Japasaw "Iopassus" Japazaw, weroance of Patawomeck and Paupauwiske

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Japasaw "Iopassus" Japazaw, weroance of Patawomeck and Paupauwiske

Also Known As: "Chief of the Powhatan", "proper name: Wahunsenacawh - paramount chief of Tsenacommacah"
Birthdate: (30)
Birthplace: Werowocomoco, VA, United States
Death: circa 1620 (26-34)
Caroline, VA, United States
Immediate Family:

Son of Chief I-Opasus Mangopeesomon Winanuske, Weroance of the Powhatan; N.N., of the Patawomeck and N.N., of the Patawomeck
Husband of Paupauwiske, of the Poawomeck and Ka-Okee, of the Powhatan
Father of Chief Wahanganoche, King of Patawomke
Brother of Weroance Opitchapum; Kocoum Japasaw, of the Patawomeke and Great King of Patawomeck
Half brother of Sister of Powhatan; sister of Powhatan; Opechancanough "Mangopeesomon", paramount chief of the Powhatan; Wahunseneca, Paramount chieftan of the Powhatan; Poechananough Winanuske and 4 others

Occupation: King of the Patawomeck and Paupauwiske
Managed by: James Garlen Winningham, Jr.
Last Updated:

About Japasaw "Iopassus" Japazaw, weroance of Patawomeck and Paupauwiske

Japasaw (aka ioppasus)

King of the Patawomeck and Paupauwiske

Japasaw (aka ioppasus)is recognized as the brother of the great Chief

Powhatan, father of Pocahontas, although researchers feel he is only a half

brother.


From: THE VIRGINIA INDIAN TRIBES: 17TH CENTURY, Leaflet 57, Apr 1933, 2nd Printing Sept 1940, Dept of Indian Art, Denver Art Museum, Denver Colorado: "POTOMAC or PATAWOMEKE. An important tribe in 1600's centering about a town of the same name in Stafford County, Virginia on a peninsula formed by the Potomac River. Population then about 800. Today perhaps 150 mixed bloods live in the neighborhood, about 8 miles north of Fredericksburg."

"The descendants of the Patawomeke Tribe in Stafford have always been proud of their Indian heritage and have passed down thier descent from Chief Japasaw for many generations. They have lived in the same area in and around Passapatanzy (8 miles North of Fredericksburg, VA, now on the border of Stafford and King George counties), the seat of Japasaw and his son, Wahanganoche, "King of Patomeck", since the early 1600's. footnote 8. "A Brief Outline of Recorded History of the Patawomeck Tribe" William L. Deyo, 2000.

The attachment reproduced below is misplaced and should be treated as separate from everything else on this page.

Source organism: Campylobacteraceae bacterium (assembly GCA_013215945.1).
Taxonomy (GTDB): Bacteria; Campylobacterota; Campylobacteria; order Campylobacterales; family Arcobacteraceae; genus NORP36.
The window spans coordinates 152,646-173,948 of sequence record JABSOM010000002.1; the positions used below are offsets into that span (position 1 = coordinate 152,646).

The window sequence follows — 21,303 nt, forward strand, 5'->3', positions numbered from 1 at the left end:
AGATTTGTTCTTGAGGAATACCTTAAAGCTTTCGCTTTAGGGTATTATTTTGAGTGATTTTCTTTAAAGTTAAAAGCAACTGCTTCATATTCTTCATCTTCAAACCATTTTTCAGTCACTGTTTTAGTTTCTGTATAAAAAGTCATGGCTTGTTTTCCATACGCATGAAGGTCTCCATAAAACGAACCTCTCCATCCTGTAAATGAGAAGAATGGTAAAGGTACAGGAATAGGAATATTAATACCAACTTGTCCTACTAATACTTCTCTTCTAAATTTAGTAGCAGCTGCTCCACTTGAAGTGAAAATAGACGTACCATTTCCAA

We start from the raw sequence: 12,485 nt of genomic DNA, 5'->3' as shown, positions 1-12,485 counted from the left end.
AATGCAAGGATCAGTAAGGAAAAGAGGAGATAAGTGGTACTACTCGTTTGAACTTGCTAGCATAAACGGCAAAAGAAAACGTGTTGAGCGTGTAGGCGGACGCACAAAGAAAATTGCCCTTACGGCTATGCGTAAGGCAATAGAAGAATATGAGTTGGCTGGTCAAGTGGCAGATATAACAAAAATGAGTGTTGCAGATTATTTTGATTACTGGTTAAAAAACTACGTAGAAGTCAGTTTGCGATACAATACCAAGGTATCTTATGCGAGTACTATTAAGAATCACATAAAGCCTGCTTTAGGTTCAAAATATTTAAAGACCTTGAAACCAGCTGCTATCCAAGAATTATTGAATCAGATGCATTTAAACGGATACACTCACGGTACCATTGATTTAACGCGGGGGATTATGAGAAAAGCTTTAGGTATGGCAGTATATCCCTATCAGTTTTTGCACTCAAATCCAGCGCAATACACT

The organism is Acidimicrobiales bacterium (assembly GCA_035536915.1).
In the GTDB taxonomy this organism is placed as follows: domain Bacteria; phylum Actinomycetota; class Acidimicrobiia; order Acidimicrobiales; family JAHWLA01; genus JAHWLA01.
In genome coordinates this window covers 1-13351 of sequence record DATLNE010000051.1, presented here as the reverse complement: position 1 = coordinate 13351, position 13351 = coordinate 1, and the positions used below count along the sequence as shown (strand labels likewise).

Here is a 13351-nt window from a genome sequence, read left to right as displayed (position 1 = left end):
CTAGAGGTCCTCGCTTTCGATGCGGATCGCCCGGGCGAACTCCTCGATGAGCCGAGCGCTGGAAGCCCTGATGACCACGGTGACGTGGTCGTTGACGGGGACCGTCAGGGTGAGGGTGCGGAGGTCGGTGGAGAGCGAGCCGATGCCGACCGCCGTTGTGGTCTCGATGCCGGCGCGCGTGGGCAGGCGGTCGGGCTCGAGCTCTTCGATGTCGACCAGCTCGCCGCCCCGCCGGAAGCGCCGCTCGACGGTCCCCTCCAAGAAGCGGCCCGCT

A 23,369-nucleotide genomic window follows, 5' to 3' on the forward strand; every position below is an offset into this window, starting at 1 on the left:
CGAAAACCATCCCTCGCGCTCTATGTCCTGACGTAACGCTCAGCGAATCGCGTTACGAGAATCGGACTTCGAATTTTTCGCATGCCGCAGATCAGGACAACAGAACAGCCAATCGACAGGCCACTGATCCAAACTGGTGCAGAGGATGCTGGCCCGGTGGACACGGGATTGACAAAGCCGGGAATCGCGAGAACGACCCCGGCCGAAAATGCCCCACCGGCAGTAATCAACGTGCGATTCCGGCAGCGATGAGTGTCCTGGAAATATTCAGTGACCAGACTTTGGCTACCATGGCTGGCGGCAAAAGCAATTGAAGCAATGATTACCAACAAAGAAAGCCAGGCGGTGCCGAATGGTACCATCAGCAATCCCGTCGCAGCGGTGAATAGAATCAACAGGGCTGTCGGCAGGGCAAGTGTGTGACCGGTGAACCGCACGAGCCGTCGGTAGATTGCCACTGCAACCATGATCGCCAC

Chief Japasaw was a brother to Chief Powhatan, the first Indian leader met by the Jamestown colonists. Powhatan was the father of Pocahontas. Pocahontas's mother was from the Patawomeck Tribe, one of the tribes in the Powhatan Confederacy.

Chief Wahanganoche, King of Patawomke, is last known to have lived at Passapatanazy in 1662 when Capt. Giles Brent and others were reprimanded for assault and false accusations against the chief. footnote 10, above source.

"The family material on the Indian annihilation goes hand in had with the recorded history of the year 1666 when the General Court of Virginia declared war on the Patawomekes and other area tribes, at which time Capt. Giles Brent and others engaged in battle against the area indians. Since he had a personal grudge against the Patawomekes, havng been reprimanded and punished for his charges and assault against Chief Wahanganoche, it is most logical that they were prime targets. This fits with the Curtis ancestor, a Patawomeke Indian girl named "Ontonah", who was orphaned after both of her parents were killed during a confrontation between the whilte settlers and the Indians. The Curtis family raised Ontonah and gave her the Christian name of "Elizabeth". Elizabeth Ontonah married one of the Curtis boys with whom she was raised. Her name was repeated among her Stafford County descendants even up to the twentieth century.

Information about the 1666 war against the Patawomeke Tribe is vital in understanding their fate. The following is taken from the Minutes of the General Council and General Court of Colonial Virginia, edited by H.R. McIlwaine.

Meeting at James City, July the 10th 1666....It is therefore ordered for revenge

of the former and for the prevention of future mischiefs that the towns of Monzation,

Nanzimond, and Port Tobacco with the whole nation of the Doegs and Potomacks be

forthwith prosecuted with war to their utter destruction if possible and that their

women and children and their goods or as much of it as shall be taken to be disposed

of according to instructions as shall be issued from the Right Honourable Governor. And

it is further ordered that the said war be managed by such officers with such numbers

of men and by such ways and means as the Governor shall think fit.

The book "Pocahontas's People", by Helen C. Rountree, states (p95) that in July 1665 (apparently this should be 1666, per the General Coucil minutes above) war was declared on the Patawomekes, and states, "The outcome of the war is uncertain, but the Patawomecks disappear from the surviving English records thereafter." On the same page it is further stated that in June 1666, the English Governor ordered the Rappahannock County militia to attack and exterminate the Indians within reach, with permission to sell captive women and children into servitude. It should be noted that the domain of the Patawomekes straddled the adjoining counties of Stafford and Rappahannock at that time.